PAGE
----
A Tale Of Two Strategies
Though the Jan. 23, 2006, deadline for the manufacture of the last 10-, 11-, and 12-SEER products may seem a ways off, you can expect to see the assembly lines at some aggressive companies churning out the newer items prior to the deadline.
You may be saying to yourself that 13-SEER products aren't new - what's the big deal? The big deal is that some contractors still don't know that the new efficiency standard goes into effect just 12 months from now. And, believe it or not, some contractors even think that the new efficiency standard is going to be 12 SEER. The big deal is that some contractors and distributors haven't begun to set a new strategy in place for how to market and sell in the new business environment.
However, most manufacturers have already begun to lay plans as to how they're going to ramp down production and exhaust old inventory (10, 11, 12 SEER), and do so before it's necessary to resort to clear-out pricing.
As a contractor, what does this mean for you? You have choices.
Some contractors I know would like to buy up inventory and sell lower efficiency for as long as possible because the complications of indoor coil matches aren't as critical and being at the low end of the price spectrum is a viable strategy.
We all know that the indoor coil is supposed to be changed out along with a replacement condensing unit. However, up until now, the systems worked pretty well regardless of how they were matched. After all, they would run, wouldn't they? Whether or not the efficiency was at the optimum point is another question.
In the not too distant future, the indoor coils of ancient systems must be changed out when a 13-SEER condenser is introduced. A high-efficiency mismatch won't operate. Period. The people at the Department of Energy (DOE) may have wanted to revisit that one, but, God bless 'em, their hearts were in the right place. Energy efficiency is a good thing; it's just that this issue is getting a bit complicated.
Somewhere there must be those people who believe it doesn't matter if consumers will actually pay more, not only for the efficient outdoor unit but also for the indoor unit change-out. However, the fact is, most of your residential customers probably will care about any increased costs that you begin to pass on to them.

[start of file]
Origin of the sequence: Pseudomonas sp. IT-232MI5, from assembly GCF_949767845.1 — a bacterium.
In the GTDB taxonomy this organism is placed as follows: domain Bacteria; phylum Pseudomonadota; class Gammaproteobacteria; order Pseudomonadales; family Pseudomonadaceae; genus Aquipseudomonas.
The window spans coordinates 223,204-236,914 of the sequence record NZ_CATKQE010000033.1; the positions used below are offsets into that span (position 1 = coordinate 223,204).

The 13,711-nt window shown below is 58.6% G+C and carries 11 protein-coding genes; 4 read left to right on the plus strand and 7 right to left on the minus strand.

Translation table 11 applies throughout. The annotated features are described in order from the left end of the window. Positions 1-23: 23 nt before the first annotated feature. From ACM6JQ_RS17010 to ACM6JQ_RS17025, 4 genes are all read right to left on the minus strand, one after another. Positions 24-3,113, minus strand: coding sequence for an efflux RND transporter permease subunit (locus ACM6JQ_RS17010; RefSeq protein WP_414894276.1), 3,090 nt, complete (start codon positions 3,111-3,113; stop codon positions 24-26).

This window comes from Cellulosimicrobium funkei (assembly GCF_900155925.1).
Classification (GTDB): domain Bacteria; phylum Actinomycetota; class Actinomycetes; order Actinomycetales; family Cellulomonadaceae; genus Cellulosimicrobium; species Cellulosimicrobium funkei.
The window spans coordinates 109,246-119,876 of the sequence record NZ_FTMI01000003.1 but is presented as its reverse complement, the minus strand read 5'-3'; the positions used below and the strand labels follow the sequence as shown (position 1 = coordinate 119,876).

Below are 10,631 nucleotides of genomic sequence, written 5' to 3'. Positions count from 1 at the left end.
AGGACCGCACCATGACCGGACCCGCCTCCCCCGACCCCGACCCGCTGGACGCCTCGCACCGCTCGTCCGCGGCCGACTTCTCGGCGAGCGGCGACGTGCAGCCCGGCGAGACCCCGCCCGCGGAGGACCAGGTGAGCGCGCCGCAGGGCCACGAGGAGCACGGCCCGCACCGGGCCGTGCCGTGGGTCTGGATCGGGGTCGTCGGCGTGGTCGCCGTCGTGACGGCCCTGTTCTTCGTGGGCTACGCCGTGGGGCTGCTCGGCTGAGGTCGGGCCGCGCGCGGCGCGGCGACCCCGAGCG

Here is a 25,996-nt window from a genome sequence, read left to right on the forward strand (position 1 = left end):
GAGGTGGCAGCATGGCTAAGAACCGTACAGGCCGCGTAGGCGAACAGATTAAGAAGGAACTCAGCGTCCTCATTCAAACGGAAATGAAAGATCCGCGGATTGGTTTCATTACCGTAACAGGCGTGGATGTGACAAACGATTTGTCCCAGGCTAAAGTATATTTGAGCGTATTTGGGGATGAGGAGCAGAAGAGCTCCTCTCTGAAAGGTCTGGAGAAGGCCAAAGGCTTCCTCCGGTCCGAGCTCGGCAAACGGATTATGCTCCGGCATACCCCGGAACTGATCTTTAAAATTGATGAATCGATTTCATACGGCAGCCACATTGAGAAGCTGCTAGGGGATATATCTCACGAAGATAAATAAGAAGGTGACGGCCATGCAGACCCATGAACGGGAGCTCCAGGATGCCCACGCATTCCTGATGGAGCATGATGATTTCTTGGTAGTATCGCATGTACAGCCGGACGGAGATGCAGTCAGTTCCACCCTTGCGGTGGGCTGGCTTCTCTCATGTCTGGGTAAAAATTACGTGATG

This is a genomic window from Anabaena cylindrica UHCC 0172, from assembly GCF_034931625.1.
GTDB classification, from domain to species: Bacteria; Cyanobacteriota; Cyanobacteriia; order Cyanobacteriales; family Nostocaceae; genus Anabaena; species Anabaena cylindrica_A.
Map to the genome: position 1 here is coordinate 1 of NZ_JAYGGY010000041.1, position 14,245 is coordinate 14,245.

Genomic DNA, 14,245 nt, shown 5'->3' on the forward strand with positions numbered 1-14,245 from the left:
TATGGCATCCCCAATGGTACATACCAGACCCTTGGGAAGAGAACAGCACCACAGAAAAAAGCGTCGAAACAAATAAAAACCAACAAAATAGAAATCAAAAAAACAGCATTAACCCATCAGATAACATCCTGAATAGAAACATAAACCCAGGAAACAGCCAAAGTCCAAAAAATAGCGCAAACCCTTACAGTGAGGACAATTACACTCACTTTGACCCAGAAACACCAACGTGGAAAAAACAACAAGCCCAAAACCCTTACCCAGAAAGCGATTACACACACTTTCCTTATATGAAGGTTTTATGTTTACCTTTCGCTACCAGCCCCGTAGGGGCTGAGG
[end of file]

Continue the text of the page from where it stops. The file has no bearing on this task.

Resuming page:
Another StrategySome HVAC contractors have already begun the changeover to selling high-efficiency systems. Not just the condensing units - the entire system. That means not only changing out evaporator coils but testing system performance.
How do you know if a 14-SEER system is delivering its promised efficiency unless you test the air delivery in every zone? The measured cfm delivery should be within 10 percent of the rated delivery according to the design.
In addition, the supply cfm and the return cfm should be nearly the same. It's not unusual to find an extreme shortage of air delivery on either the supply or return side, as a result of various air distribution problems. However, if you don't measure, you won't ever know.
If you install a 13-SEER condenser with a 10-SEER evaporator, most customers won't ever know that the efficiency isn't up to snuff.
In the future, should we pretend that we don't know, or pretend that it won't matter to the customer?
At some point, whether early on or later in the process, you'll have to be able to explain the critical importance of indoor and outdoor coil matched systems. Even if it's as elementary as replacing an old 8-SEER evaporator coil in order to match a new 13-SEER condenser, the homeowner might not understand why it makes a difference.
You can wait until mid-2006, when most of the older units will be out of stock, to begin your approach. Or, you can begin in the selling season of 2005. It's not too early to start talking it up amongst your staff.
Everyone, from technicians to dispatchers to bookkeepers, needs to understand the efficiency change that our industry is about to undergo. Get ready for the obvious. An even bigger change, the one you can't see, may be just around the next bend in the road.
(To see what is around the bend, look below.)
Mike Murphy is editor-in-chief. He can be reached at 248-244-6446, 248-244-2905 (fax), or firstname.lastname@example.org.
Publication date: 01/24/2005